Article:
OD provides policy guidance, program development and evaluation, and overall operational and administrative coordination for the Institute. OD is the focal point of relationships with the Director of the NIH as well as with other components of the Department of Health and Human Services (DHHS), other Federal agencies, Congress, professional societies, voluntary health organizations, and other public groups. The activities of OD also include advising and guiding NIAID's key leaders on the principles, practices, laws, regulations, and policies of the Federal equal employment, affirmative action, civil rights, and minority programs. Offices within OD provide critical management and administrative support to the Institute.
The Division of Acquired Immunodeficiency Syndrome (DAIDS) was formed in 1986 to develop and implement the national research agenda to address the HIV/AIDS epidemic. Specifically, the mission of DAIDS is to help ensure an end to the HIV/AIDS epidemic by increasing basic knowledge of the pathogenesis and transmission of the human immunodeficiency virus (HIV), supporting the development of therapies for HIV infection and its complications and co-infections, and supporting the development of vaccines and other prevention strategies.
DAIT is responsible for national and international extramural research programs in basic immunology, and in the etiology, treatment, and prevention of immune-mediated diseases, including rejection of transplanted organs, tissues, and cells; autoimmune diseases; asthma and allergic diseases; and primary immunodeficiency diseases. Capitalizing on major advances in understanding the mechanisms underlying these diseases, DAIT supports preclinical and clinical development of new tolerogenic and immunomodulatory approaches for the treatment and prevention of many immune-mediated diseases, and is the lead NIH component for research on transplantation.
The Division of Clinical Research plays an integral role in facilitating the efficient and effective performance of NIAID research programs on both the domestic and the international level. This is accomplished through a multi-faceted approach to the provision and support of services vital to the research infrastructure that include oversight and management of Intramural clinical research, program planning and management, regulatory monitoring and compliance, statistical consultation and research methodology, and clinical research capacity building.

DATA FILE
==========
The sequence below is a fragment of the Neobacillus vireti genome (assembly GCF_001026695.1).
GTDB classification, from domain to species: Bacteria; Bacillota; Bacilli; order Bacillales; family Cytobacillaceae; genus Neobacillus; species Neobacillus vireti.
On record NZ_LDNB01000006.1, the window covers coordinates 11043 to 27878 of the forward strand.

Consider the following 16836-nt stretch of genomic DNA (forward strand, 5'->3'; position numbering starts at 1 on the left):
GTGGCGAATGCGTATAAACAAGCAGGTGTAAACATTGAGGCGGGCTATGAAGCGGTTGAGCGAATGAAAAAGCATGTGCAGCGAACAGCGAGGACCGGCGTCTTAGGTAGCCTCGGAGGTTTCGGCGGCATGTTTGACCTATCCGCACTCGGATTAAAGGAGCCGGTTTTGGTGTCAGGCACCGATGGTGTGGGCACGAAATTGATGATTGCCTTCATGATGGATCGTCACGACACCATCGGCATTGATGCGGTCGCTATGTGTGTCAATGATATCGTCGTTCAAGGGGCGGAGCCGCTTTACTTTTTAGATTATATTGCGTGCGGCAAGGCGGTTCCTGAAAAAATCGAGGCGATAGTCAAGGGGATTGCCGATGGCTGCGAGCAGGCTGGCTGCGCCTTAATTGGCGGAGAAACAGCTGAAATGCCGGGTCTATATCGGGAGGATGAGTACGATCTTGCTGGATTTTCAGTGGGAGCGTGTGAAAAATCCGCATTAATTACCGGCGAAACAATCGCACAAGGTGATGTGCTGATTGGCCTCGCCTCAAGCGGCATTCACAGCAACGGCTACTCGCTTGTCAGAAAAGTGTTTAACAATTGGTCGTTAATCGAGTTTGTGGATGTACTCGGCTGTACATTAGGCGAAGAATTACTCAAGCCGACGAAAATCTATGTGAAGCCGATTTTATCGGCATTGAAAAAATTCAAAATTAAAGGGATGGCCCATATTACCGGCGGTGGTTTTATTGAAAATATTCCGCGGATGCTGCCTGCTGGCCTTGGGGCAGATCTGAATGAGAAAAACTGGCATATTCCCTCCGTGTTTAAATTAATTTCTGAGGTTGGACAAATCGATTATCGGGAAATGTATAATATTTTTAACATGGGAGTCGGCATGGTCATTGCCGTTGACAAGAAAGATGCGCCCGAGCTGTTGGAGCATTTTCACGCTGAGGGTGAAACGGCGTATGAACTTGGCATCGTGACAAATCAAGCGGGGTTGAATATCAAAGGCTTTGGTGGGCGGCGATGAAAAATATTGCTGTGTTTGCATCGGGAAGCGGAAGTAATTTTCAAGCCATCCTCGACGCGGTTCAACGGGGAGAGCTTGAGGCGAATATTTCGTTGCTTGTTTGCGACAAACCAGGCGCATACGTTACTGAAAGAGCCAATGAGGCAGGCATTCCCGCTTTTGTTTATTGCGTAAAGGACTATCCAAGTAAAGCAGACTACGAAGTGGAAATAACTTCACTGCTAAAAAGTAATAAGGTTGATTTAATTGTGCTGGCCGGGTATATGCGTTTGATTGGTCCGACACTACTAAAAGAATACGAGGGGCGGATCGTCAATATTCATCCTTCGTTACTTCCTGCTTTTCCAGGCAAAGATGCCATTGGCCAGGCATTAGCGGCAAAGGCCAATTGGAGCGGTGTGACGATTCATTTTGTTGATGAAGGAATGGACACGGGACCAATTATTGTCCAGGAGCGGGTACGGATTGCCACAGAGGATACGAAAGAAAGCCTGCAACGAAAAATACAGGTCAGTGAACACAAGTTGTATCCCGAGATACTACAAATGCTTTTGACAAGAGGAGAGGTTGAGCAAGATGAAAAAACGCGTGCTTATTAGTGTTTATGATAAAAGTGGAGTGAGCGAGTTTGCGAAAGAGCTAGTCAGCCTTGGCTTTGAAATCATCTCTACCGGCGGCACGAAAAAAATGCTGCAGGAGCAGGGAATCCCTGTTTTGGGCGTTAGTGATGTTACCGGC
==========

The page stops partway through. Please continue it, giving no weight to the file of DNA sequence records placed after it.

Scientists in NIAID's Division of Intramural Research (DIR) conduct laboratory and clinical research covering a wide range of biomedical disciplines related to infectious diseases, immunology, and allergy. Much of the research in DIR involves investigation of the multitude of interacting cells, antibodies, receptors, proteins, and chemicals that compose the immune system.
DEA serves NIAID's extramural research community and the Institute in several key areas: overseeing policy and management for grants and contracts, managing NIAID's research training and international programs, and conducting initial peer review for funding mechanisms with Institute-specific needs. In addition to providing broad policy guidance to Institute management, DEA also oversees all of NIAID's chartered committees, including the National Advisory Allergy and Infectious Diseases Council (NAAIDC); disseminates information to its extramural community through its large Internet site; and develops extramural staff training and communications through the NIAID intranet.
DMID supports extramural research to control and prevent diseases caused by virtually all human infectious agents except HIV. DMID supports a wide variety of projects spanning the spectrum from basic research through applied research, along with the development and clinical evaluation of new drugs, vaccines, and diagnostics.
VRC is dedicated to translating the latest knowledge of disease pathogenesis and immunology into new vaccine strategies, thereby providing safe and effective means to prevent and control human diseases. The primary focus of the VRC is to conduct research to develop an effective AIDS vaccine. The VRC has a unique setting that allows the process of moving vaccine concepts through preclinical development and into initial clinical trials.
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